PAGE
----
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Irish hospital tech firm signs Intel deal to help capture slice of $40bn market


Oneview’s Irish founder Mark McCloskey

Oneview’s Irish founder Mark McCloskey

Oneview’s Irish founder Mark McCloskey

Australian-listed Irish hospital tech company Oneview Healthcare has signed a collaboration deal with global giant Intel to accelerate its growth in the booming interactive patient care market.

Focused on markets in Australia, the US and the Middle East, Oneview integrates a hospital's IT systems onto a single tech platform to aid patient engagement and speed-up workflows for medical staff.

Founded in 2012 by Dublin-born entrepreneur Mark McCloskey, Oneview became the first Irish company to list in Australia when it floated on St Patrick's Day last year.

In its first year as a listed company it recently reported strong revenue growth with sales jumping to just over €9m, up from €2.3m in 2015. Oneview's collaboration with Intel, in conjunction with its technology partner Microsoft, will see the rollout of smart tech products such as sensors to aid independent/assisted living, wearable tech for patients, and 'smart rooms' in acute hospitals, senior living, and sheltered accommodation centres, said McCloskey.

The interactive patient care market is expected to be worth $40bn by 2024, up from $7.4bn in 2015.

The Oneview software system is already installed in about 3,000 hospital beds across 20 separate hospital facilities.

Its system is also deployed at the Laura Lynn Children's Hospice in south Dublin.

The firm said it expects to announce another hospital contract for 660 beds in the US in the coming weeks, with a year-end target of 15,000 newly contracted beds.

Last month Barnes Jewish Healthcare (BJC), one of the largest non-profit hospital groups in the US, agreed to deploy Oneview's software solution at its new Barnes Jewish Hospital Tower and St Louis Children's Hospital in Missouri.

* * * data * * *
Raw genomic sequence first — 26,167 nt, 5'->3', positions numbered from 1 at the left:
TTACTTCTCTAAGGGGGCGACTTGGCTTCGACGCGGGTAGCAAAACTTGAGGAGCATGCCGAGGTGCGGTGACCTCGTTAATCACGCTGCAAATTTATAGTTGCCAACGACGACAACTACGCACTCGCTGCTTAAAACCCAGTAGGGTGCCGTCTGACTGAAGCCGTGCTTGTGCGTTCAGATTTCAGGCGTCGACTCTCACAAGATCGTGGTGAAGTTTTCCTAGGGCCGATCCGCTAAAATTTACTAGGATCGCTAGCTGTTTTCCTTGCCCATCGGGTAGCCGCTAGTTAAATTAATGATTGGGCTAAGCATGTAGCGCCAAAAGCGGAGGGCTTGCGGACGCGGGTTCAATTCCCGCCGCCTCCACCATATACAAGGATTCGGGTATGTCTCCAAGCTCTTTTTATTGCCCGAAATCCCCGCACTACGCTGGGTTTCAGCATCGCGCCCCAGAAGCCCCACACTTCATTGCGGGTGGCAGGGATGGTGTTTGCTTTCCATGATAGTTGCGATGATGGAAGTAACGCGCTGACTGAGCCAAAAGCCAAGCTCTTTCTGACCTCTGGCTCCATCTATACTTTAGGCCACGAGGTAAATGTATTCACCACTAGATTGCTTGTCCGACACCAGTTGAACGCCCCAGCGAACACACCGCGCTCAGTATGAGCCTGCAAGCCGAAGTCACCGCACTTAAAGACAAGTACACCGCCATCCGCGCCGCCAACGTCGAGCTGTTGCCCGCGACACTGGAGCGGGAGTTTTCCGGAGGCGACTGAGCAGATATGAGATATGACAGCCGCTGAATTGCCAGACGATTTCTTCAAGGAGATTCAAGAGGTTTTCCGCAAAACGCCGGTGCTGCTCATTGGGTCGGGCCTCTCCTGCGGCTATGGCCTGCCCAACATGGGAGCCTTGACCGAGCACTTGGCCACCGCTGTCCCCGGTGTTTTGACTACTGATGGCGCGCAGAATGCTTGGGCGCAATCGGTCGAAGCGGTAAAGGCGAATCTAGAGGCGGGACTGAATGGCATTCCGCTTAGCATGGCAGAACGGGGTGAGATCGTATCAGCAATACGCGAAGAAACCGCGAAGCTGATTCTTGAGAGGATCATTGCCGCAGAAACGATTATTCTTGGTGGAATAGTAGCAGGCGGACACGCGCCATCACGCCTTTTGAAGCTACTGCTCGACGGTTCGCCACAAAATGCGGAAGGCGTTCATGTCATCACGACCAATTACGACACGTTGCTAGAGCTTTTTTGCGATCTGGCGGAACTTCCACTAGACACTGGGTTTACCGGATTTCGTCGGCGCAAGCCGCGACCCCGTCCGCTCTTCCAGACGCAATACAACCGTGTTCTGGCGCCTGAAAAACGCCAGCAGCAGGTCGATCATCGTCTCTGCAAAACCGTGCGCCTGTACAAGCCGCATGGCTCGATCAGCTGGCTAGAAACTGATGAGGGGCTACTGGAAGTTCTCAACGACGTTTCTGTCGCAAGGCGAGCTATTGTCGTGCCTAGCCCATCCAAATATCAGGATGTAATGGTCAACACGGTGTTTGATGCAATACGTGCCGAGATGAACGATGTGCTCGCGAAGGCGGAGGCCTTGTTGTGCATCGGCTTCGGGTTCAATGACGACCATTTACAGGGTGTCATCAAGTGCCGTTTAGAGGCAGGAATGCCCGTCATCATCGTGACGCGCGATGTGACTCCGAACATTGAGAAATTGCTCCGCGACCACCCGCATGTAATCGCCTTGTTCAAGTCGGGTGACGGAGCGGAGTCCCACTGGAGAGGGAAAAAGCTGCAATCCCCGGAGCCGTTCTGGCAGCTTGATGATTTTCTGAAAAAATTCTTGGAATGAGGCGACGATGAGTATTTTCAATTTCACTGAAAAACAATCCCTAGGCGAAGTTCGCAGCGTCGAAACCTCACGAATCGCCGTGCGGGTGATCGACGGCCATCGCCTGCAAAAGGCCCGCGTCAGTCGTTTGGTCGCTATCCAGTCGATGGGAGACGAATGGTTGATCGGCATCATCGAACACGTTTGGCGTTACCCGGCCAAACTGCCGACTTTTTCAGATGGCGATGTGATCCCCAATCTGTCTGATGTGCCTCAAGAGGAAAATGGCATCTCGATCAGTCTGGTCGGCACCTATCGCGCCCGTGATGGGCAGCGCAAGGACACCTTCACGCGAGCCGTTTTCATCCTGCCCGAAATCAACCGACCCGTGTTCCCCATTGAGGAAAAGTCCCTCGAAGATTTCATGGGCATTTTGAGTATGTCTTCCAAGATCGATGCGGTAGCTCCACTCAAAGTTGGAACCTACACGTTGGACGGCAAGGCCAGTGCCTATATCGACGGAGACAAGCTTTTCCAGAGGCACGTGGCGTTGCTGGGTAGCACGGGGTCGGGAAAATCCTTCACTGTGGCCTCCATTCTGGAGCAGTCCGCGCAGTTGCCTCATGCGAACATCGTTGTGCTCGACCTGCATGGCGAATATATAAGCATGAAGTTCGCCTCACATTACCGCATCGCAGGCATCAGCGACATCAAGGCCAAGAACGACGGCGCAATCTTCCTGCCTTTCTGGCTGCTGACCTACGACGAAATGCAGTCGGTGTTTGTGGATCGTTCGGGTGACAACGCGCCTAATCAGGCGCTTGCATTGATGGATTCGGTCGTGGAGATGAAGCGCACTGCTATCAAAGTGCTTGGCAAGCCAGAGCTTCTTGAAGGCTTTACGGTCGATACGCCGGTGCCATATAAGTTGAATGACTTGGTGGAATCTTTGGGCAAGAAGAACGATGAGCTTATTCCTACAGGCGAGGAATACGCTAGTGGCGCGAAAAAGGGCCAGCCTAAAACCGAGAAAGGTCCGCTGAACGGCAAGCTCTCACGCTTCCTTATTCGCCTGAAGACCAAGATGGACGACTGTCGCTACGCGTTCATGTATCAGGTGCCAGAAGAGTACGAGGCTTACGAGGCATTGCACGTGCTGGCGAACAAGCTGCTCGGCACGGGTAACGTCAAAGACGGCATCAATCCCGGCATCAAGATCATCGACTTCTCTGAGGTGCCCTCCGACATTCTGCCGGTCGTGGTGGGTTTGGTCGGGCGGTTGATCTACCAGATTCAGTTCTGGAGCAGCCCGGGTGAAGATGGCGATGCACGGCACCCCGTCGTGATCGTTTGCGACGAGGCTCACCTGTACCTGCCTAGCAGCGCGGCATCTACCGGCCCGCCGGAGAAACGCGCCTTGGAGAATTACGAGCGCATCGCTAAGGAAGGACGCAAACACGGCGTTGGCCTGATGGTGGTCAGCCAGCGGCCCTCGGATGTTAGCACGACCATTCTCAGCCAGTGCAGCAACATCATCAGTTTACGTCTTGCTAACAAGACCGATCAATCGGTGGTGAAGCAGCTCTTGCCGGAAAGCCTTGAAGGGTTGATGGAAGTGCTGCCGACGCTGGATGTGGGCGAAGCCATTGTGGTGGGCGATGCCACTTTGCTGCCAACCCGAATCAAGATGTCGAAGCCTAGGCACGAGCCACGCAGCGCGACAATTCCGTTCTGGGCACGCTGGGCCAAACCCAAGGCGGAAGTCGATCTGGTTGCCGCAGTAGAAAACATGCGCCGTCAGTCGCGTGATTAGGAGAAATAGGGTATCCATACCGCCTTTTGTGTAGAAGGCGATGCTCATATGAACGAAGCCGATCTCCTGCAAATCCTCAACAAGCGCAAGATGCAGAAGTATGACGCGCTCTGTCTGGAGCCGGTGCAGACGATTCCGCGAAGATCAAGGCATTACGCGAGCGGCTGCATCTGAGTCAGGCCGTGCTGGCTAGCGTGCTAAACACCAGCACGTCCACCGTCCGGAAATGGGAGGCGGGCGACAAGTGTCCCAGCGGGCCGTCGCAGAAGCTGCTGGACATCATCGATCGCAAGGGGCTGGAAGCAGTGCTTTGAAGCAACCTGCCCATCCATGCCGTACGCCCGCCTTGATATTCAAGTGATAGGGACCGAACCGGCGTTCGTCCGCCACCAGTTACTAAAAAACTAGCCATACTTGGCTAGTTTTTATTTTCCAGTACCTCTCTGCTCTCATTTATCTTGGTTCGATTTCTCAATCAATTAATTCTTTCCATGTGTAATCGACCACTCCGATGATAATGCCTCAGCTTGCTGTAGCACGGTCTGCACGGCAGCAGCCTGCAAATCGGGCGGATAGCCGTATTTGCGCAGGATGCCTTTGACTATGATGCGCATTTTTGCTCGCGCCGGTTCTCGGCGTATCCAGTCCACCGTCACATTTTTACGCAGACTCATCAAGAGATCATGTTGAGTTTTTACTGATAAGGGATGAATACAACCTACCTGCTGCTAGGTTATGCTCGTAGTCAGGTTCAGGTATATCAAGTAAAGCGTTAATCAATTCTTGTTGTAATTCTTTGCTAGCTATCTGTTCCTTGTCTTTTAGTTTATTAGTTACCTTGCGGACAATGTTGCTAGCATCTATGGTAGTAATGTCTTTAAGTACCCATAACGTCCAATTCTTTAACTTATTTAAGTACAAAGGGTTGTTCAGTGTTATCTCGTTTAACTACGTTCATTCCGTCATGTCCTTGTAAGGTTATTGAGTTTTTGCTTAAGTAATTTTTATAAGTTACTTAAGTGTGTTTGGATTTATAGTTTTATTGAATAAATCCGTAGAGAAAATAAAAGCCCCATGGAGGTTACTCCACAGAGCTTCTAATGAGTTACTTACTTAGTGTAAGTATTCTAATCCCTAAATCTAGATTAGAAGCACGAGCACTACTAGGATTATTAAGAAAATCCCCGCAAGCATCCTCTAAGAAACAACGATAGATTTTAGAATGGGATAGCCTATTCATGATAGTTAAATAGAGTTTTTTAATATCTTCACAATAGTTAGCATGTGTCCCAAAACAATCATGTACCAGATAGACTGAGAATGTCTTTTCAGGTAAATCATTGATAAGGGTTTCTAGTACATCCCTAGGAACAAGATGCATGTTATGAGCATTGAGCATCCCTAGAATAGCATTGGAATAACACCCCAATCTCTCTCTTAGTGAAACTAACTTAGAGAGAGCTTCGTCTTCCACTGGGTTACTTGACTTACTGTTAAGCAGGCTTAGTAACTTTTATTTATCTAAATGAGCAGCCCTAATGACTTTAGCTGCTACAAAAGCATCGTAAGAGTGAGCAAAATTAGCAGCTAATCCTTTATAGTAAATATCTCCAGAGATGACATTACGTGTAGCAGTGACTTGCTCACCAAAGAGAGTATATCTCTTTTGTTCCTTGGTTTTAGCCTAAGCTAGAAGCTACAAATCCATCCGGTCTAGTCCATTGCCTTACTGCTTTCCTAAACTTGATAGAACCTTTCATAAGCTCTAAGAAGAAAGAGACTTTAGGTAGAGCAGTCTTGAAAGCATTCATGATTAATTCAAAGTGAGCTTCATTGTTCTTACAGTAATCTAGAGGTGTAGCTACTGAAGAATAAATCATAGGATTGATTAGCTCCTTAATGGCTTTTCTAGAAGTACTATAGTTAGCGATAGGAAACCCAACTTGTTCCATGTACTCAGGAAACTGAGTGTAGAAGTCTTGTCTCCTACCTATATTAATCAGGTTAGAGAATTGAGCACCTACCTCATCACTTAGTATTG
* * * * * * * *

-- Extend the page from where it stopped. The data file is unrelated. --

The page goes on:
The US group will install 2,000 Oneview devices at its hospitals over the next three years.

Oneview is also poised to enter the UK market if a pilot project launched this month with Oxford University is successful.

This will enable the firm to roll out its products to the NHS.

The company, which is in a rapid growth phase, saw net losses rise from €9.8m to just over €16m last year.

Its monthly gross cash burn - before recurring income - is €1.9m per month. Recurring revenue - a key metric for the business - was up 73pc last year at €1.28m. The firm has a considerable war chest, however, with cash on hand of €35.1m.

"The market for interactive patient care is growing at a rapid pace," said McCloskey. "Research firm Gartner predicts the sector will be worth $40bn within seven years. The need for a high-quality patient experience has never been more important.

"Our technology has revolutionised patient care and we are excited to continue to roll it out across international markets in the coming months," added McCloskey.

The firm has also announced a number of new senior hires including Kevin Jennings, the former head of Global Learning Design at Google.

Sunday Indo Business